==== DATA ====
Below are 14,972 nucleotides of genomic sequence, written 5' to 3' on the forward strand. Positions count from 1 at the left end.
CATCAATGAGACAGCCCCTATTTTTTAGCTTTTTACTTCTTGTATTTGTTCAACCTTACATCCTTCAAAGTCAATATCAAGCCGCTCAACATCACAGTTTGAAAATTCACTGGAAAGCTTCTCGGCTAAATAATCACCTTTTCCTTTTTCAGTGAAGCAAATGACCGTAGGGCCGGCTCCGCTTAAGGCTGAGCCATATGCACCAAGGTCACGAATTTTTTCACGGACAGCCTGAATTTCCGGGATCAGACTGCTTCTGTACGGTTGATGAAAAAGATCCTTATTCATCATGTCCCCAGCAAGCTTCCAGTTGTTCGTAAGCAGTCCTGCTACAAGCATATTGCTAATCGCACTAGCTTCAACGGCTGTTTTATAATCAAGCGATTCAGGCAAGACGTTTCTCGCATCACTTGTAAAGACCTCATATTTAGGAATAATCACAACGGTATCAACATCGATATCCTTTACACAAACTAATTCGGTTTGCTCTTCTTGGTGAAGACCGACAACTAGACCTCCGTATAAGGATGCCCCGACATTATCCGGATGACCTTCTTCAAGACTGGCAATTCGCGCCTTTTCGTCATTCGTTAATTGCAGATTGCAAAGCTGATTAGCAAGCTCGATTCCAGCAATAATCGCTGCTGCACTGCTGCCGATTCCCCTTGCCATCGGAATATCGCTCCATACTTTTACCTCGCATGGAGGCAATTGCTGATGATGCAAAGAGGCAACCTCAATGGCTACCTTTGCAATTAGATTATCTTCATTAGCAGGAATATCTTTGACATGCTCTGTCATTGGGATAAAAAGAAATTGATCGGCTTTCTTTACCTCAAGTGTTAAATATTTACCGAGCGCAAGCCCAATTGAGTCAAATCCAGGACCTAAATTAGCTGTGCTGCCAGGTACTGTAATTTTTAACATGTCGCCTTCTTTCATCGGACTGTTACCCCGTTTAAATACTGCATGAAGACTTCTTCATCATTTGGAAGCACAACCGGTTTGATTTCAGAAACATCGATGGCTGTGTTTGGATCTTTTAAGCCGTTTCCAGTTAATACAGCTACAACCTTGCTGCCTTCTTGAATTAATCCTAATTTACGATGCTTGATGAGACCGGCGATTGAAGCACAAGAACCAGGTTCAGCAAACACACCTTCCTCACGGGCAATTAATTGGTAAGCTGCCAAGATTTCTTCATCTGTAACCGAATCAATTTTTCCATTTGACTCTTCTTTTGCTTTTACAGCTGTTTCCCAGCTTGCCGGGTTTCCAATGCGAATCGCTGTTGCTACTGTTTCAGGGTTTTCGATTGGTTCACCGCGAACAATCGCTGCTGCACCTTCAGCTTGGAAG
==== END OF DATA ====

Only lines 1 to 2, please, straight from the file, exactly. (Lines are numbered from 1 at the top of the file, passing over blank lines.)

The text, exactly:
Below are 14,972 nucleotides of genomic sequence, written 5' to 3' on the forward strand. Positions count from 1 at the left end.
CATCAATGAGACAGCCCCTATTTTTTAGCTTTTTACTTCTTGTATTTGTTCAACCTTACATCCTTCAAAGTCAATATCAAGCCGCTCAACATCACAGTTTGAAAATTCACTGGAAAGCTTCTCGGCTAAATAATCACCTTTTCCTTTTTCAGTGAAGCAAATGACCGTAGGGCCGGCTCCGCTTAAGGCTGAGCCATATGCACCAAGGTCACGAATTTTTTCACGGACAGCCTGAATTTCCGGGATCAGACTGCTTCTGTACGGTTGATGAAAAAGATCCTTATTCATCATGTCCCCAGCAAGCTTCCAGTTGTTCGTAAGCAGTCCTGCTACAAGCATATTGCTAATCGCACTAGCTTCAACGGCTGTTTTATAATCAAGCGATTCAGGCAAGACGTTTCTCGCATCACTTGTAAAGACCTCATATTTAGGAATAATCACAACGGTATCAACATCGATATCCTTTACACAAACTAATTCGGTTTGCTCTTCTTGGTGAAGACCGACAACTAGACCTCCGTATAAGGATGCCCCGACATTATCCGGATGACCTTCTTCAAGACTGGCAATTCGCGCCTTTTCGTCATTCGTTAATTGCAGATTGCAAAGCTGATTAGCAAGCTCGATTCCAGCAATAATCGCTGCTGCACTGCTGCCGATTCCCCTTGCCATCGGAATATCGCTCCATACTTTTACCTCGCATGGAGGCAATTGCTGATGATGCAAAGAGGCAACCTCAATGGCTACCTTTGCAATTAGATTATCTTCATTAGCAGGAATATCTTTGACATGCTCTGTCATTGGGATAAAAAGAAATTGATCGGCTTTCTTTACCTCAAGTGTTAAATATTTACCGAGCGCAAGCCCAATTGAGTCAAATCCAGGACCTAAATTAGCTGTGCTGCCAGGTACTGTAATTTTTAACATGTCGCCTTCTTTCATCGGACTGTTACCCCGTTTAAATACTGCATGAAGACTTCTTCATCATTTGGAAGCACAACCGGTTTGATTTCAGAAACATCGATGGCTGTGTTTGGATCTTTTAAGCCGTTTCCAGTTAATACAGCTACAACCTTGCTGCCTTCTTGAATTAATCCTAATTTACGATGCTTGATGAGACCGGCGATTGAAGCACAAGAACCAGGTTCAGCAAACACACCTTCCTCACGGGCAATTAATTGGTAAGCTGCCAAGATTTCTTCATCTGTAACCGAATCAATTTTTCCATTTGACTCTTCTTTTGCTTTTACAGCTGTTTCCCAGCTTGCCGGGTTTCCAATGCGAATCGCTGTTGCTACTGTTTCAGGGTTTTCGATTGGTTCACCGCGAACAATCGCTGCTGCACCTTCAGCTTGGAAG